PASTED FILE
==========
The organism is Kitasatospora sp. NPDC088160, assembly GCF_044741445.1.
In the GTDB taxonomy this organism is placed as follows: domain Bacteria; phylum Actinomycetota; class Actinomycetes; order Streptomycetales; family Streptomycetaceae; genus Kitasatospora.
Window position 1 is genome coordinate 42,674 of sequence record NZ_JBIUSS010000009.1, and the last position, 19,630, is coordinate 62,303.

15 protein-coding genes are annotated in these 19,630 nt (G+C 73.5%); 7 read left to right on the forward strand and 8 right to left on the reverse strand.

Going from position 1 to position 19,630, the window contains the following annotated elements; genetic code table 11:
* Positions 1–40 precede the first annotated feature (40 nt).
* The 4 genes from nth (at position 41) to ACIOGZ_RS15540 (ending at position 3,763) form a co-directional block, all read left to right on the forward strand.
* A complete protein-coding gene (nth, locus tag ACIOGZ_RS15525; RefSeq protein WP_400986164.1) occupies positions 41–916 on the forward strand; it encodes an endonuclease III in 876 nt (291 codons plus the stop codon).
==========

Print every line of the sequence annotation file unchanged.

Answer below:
The organism is Kitasatospora sp. NPDC088160, assembly GCF_044741445.1.
In the GTDB taxonomy this organism is placed as follows: domain Bacteria; phylum Actinomycetota; class Actinomycetes; order Streptomycetales; family Streptomycetaceae; genus Kitasatospora.
Window position 1 is genome coordinate 42,674 of sequence record NZ_JBIUSS010000009.1, and the last position, 19,630, is coordinate 62,303.

15 protein-coding genes are annotated in these 19,630 nt (G+C 73.5%); 7 read left to right on the forward strand and 8 right to left on the reverse strand.

Going from position 1 to position 19,630, the window contains the following annotated elements; genetic code table 11:
* Positions 1–40 precede the first annotated feature (40 nt).
* The 4 genes from nth (at position 41) to ACIOGZ_RS15540 (ending at position 3,763) form a co-directional block, all read left to right on the forward strand.
* A complete protein-coding gene (nth, locus tag ACIOGZ_RS15525; RefSeq protein WP_400986164.1) occupies positions 41–916 on the forward strand; it encodes an endonuclease III in 876 nt (291 codons plus the stop codon).